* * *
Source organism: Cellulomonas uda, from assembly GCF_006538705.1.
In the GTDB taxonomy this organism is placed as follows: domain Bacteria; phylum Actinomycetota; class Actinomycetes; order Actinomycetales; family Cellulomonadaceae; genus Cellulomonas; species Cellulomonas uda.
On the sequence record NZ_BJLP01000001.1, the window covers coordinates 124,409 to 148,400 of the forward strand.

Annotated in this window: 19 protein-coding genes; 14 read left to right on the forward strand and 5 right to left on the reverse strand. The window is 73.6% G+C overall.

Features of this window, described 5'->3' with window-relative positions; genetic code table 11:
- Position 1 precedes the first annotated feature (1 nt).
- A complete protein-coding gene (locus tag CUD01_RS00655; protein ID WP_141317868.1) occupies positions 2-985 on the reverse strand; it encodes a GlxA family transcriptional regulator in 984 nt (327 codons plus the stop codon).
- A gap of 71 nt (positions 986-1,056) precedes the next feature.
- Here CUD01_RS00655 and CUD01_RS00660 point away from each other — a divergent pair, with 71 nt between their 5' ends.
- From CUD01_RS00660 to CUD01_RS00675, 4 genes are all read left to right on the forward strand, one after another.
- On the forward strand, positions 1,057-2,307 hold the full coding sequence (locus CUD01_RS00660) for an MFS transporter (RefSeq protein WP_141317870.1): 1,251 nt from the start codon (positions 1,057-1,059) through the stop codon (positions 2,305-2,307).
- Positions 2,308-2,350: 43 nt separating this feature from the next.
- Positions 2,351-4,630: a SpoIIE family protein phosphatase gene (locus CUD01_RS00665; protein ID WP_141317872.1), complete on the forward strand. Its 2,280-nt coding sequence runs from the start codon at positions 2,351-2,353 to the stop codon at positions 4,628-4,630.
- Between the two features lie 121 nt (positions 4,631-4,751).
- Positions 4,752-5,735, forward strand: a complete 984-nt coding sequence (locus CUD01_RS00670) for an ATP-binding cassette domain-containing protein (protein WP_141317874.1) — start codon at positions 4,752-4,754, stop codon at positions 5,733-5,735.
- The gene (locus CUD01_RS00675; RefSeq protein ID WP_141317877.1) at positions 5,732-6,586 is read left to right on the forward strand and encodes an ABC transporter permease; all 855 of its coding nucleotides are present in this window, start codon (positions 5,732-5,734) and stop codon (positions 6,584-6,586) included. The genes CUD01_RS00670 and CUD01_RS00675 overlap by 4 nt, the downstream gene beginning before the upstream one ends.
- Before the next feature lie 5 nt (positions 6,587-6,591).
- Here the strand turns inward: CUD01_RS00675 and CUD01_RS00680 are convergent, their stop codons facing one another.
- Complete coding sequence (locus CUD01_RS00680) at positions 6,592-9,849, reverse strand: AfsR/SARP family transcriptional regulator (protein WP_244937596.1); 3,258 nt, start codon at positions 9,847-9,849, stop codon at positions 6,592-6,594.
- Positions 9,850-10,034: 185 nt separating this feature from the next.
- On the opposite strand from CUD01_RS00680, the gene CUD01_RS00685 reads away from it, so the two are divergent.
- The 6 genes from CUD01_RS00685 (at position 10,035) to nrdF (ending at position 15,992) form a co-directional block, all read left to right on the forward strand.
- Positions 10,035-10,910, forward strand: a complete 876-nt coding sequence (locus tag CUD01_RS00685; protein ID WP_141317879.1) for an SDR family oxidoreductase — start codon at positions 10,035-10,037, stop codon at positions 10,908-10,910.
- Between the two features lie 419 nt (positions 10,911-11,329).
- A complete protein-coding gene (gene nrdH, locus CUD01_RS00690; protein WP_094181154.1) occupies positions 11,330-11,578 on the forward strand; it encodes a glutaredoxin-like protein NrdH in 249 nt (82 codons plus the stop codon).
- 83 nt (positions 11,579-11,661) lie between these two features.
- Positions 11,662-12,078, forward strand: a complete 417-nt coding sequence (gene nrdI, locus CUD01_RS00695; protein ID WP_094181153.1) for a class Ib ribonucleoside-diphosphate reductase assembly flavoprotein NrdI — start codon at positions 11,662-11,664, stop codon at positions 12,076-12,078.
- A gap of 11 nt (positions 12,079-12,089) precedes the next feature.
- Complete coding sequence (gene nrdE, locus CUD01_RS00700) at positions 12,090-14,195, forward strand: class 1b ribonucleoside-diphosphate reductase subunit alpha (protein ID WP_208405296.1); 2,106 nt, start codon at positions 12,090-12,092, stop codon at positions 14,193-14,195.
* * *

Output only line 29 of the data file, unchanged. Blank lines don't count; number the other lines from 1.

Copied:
- Complete coding sequence (gene nrdE, locus CUD01_RS00700) at positions 12,090-14,195, forward strand: class 1b ribonucleoside-diphosphate reductase subunit alpha (protein ID WP_208405296.1); 2,106 nt, start codon at positions 12,090-12,092, stop codon at positions 14,193-14,195.